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Born on October 12, 1932, St. Louis born comedian, actor, author, and civil rights activist, Dick Gregory was a treasured man of many talents.
He grew up with less than and experienced racism firsthand. Yet, he was determined to use his voice to speak out against that injustice with master-class thought-provoking commentary rarely spoken by a Black man at that time.
Gregory began his career as a comedian in the early 1960s.
He quickly became known for his sharp wit and his willingness to tackle controversial topics.
He was one of the first African American comedians to perform for White audiences. His comedy routines often dealt with race relations, poverty, and other social issues.
Dick Gregory was an activist before it was cool
He marched with Martin Luther King Jr., participated in sit-ins and boycotts, and spoke out against the Vietnam War.
He was arrested on numerous occasions for his activism. In 1968, he ran for president of the United States on the Peace and Freedom Party ticket.
In the 1970s, Gregory focused on his health and fitness. He became a vegetarian and began running marathons.
He also wrote several books on health and nutrition. Gregory’s activism continued throughout his life. He spoke out against apartheid in South Africa, AIDS, and other social issues.
Gregory died in 2017 at the age of 84. He left behind a legacy of laughter, activism, and inspiration.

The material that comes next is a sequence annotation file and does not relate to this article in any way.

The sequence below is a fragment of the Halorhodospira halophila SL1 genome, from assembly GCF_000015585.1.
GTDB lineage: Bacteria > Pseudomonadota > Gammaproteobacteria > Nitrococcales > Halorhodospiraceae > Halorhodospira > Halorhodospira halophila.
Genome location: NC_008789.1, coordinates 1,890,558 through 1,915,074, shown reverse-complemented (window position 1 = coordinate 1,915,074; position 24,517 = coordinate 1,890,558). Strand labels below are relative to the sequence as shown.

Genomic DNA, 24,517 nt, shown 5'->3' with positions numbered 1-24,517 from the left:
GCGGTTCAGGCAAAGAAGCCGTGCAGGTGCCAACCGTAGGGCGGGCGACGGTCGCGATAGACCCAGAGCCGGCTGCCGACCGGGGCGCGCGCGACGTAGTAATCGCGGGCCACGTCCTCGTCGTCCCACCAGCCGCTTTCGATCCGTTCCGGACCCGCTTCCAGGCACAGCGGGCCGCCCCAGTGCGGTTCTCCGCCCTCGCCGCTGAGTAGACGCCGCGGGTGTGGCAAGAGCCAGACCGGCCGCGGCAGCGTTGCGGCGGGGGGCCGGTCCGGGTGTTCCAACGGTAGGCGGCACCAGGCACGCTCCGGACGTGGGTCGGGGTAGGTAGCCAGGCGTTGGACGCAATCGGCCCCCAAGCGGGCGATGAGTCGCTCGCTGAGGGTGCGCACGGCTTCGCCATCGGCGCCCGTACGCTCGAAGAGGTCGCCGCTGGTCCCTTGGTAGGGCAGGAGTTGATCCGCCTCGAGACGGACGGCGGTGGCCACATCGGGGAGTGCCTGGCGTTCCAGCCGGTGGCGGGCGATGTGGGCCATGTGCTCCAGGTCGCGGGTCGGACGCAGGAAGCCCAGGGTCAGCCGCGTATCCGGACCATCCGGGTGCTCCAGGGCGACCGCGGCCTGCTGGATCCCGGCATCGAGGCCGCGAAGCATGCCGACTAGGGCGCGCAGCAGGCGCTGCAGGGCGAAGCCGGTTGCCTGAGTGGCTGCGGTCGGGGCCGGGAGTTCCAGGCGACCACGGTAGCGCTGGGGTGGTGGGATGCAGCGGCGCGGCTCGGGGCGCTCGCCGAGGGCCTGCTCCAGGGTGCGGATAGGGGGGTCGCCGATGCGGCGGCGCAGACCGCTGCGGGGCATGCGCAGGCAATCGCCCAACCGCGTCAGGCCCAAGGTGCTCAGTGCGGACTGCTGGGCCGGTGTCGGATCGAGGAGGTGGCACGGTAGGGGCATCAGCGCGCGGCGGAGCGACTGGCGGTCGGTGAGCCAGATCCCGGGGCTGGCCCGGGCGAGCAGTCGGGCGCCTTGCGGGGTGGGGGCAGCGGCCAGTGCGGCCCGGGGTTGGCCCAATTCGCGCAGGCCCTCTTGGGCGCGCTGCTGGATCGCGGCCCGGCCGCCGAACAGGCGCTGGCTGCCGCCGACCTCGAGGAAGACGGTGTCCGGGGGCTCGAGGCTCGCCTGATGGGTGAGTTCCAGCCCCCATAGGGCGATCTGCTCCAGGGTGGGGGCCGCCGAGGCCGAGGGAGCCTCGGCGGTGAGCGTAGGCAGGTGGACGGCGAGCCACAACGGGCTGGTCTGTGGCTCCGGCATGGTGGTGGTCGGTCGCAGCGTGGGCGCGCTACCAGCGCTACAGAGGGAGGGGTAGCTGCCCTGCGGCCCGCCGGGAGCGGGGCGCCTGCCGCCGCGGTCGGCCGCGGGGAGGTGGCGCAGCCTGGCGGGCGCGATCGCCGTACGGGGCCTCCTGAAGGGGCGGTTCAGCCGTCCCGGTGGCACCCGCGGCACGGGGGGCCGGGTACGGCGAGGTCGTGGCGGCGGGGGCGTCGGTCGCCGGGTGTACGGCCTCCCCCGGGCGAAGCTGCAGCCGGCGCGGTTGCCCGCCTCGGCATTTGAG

He was a true pioneer who paved the way for many other African American comedians and activists.
Dick Gregory was a true icon. He was a comedian, actor, author, and civil rights activist who used his voice to make the world a better — and safer place.
Waka Flocka Flame said Dick Gregory changed his mentality
Waka Flocka told by the Club Shay Shay podcast Gregory advised him to stop flexing in the hood. Waka Flocka said that Gregory’s advice helped him to change his mindset.
“I watched this clip,” Waka Flocka said, “and Dick Gregory was like, ‘N*gga why you buy this Rolls Royce and roll through the hood, to show you the richest motherf*cker?”
He added that he bought luxury cars to “show off’ in front of people in his childhood projects in Atlanta. Waka Flocka openly said he regretted not buying property and added luxury cars aren’t important to him anymore.
A father figure to many, Gregory’s enduring legacy is one of razor-sharp wit, immense courage, and an unmatched commitment to justice.
“I’m not a revolutionary. I’m an evolutionist. I believe in change, but I believe in it slowly. I believe in it through education. I believe in it through people getting together and talking to each other.”Dick Gregory
Dick Gregory was a man who believed in the power of people to make a difference.
He passed on August 17, 2017 at age 84 in Washington, D.C.
He inspired generations of Black folks to speak out against injustice and to work for a better world.